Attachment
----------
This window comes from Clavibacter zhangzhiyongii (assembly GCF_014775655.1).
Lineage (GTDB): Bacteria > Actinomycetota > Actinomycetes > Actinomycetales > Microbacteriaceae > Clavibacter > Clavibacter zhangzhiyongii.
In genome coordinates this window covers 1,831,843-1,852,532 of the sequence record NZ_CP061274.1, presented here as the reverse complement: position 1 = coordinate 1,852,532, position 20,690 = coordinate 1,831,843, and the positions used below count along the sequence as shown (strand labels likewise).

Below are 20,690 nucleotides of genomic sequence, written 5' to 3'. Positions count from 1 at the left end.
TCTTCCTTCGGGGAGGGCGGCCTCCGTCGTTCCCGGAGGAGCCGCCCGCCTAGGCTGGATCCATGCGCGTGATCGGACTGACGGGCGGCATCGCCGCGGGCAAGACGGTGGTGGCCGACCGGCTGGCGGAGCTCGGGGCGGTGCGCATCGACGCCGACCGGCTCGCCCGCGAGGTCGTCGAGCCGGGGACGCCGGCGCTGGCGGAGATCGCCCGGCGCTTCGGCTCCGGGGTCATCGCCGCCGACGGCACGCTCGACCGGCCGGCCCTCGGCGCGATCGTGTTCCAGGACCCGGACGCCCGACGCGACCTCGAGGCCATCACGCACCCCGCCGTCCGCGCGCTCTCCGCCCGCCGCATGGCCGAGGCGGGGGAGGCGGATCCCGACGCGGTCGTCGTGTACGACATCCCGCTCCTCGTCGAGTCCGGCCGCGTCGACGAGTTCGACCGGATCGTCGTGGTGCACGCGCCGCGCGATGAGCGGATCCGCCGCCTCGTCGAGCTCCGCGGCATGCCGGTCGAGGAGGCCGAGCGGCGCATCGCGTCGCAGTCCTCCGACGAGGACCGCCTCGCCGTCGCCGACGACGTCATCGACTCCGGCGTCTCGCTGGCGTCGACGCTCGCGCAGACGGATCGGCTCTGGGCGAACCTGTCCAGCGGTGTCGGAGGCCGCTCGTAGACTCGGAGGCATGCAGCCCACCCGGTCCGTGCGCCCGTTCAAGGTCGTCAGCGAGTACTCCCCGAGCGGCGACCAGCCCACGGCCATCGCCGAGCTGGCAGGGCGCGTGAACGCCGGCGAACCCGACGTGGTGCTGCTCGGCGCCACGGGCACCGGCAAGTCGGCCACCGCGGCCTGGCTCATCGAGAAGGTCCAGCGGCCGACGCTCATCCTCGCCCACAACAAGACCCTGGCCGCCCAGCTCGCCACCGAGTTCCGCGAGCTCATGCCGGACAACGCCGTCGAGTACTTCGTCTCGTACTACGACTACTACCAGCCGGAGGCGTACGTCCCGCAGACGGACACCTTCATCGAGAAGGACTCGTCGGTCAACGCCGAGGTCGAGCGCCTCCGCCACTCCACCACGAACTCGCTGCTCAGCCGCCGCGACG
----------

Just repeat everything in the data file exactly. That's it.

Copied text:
This window comes from Clavibacter zhangzhiyongii (assembly GCF_014775655.1).
Lineage (GTDB): Bacteria > Actinomycetota > Actinomycetes > Actinomycetales > Microbacteriaceae > Clavibacter > Clavibacter zhangzhiyongii.
In genome coordinates this window covers 1,831,843-1,852,532 of the sequence record NZ_CP061274.1, presented here as the reverse complement: position 1 = coordinate 1,852,532, position 20,690 = coordinate 1,831,843, and the positions used below count along the sequence as shown (strand labels likewise).

Below are 20,690 nucleotides of genomic sequence, written 5' to 3'. Positions count from 1 at the left end.
TCTTCCTTCGGGGAGGGCGGCCTCCGTCGTTCCCGGAGGAGCCGCCCGCCTAGGCTGGATCCATGCGCGTGATCGGACTGACGGGCGGCATCGCCGCGGGCAAGACGGTGGTGGCCGACCGGCTGGCGGAGCTCGGGGCGGTGCGCATCGACGCCGACCGGCTCGCCCGCGAGGTCGTCGAGCCGGGGACGCCGGCGCTGGCGGAGATCGCCCGGCGCTTCGGCTCCGGGGTCATCGCCGCCGACGGCACGCTCGACCGGCCGGCCCTCGGCGCGATCGTGTTCCAGGACCCGGACGCCCGACGCGACCTCGAGGCCATCACGCACCCCGCCGTCCGCGCGCTCTCCGCCCGCCGCATGGCCGAGGCGGGGGAGGCGGATCCCGACGCGGTCGTCGTGTACGACATCCCGCTCCTCGTCGAGTCCGGCCGCGTCGACGAGTTCGACCGGATCGTCGTGGTGCACGCGCCGCGCGATGAGCGGATCCGCCGCCTCGTCGAGCTCCGCGGCATGCCGGTCGAGGAGGCCGAGCGGCGCATCGCGTCGCAGTCCTCCGACGAGGACCGCCTCGCCGTCGCCGACGACGTCATCGACTCCGGCGTCTCGCTGGCGTCGACGCTCGCGCAGACGGATCGGCTCTGGGCGAACCTGTCCAGCGGTGTCGGAGGCCGCTCGTAGACTCGGAGGCATGCAGCCCACCCGGTCCGTGCGCCCGTTCAAGGTCGTCAGCGAGTACTCCCCGAGCGGCGACCAGCCCACGGCCATCGCCGAGCTGGCAGGGCGCGTGAACGCCGGCGAACCCGACGTGGTGCTGCTCGGCGCCACGGGCACCGGCAAGTCGGCCACCGCGGCCTGGCTCATCGAGAAGGTCCAGCGGCCGACGCTCATCCTCGCCCACAACAAGACCCTGGCCGCCCAGCTCGCCACCGAGTTCCGCGAGCTCATGCCGGACAACGCCGTCGAGTACTTCGTCTCGTACTACGACTACTACCAGCCGGAGGCGTACGTCCCGCAGACGGACACCTTCATCGAGAAGGACTCGTCGGTCAACGCCGAGGTCGAGCGCCTCCGCCACTCCACCACGAACTCGCTGCTCAGCCGCCGCGACG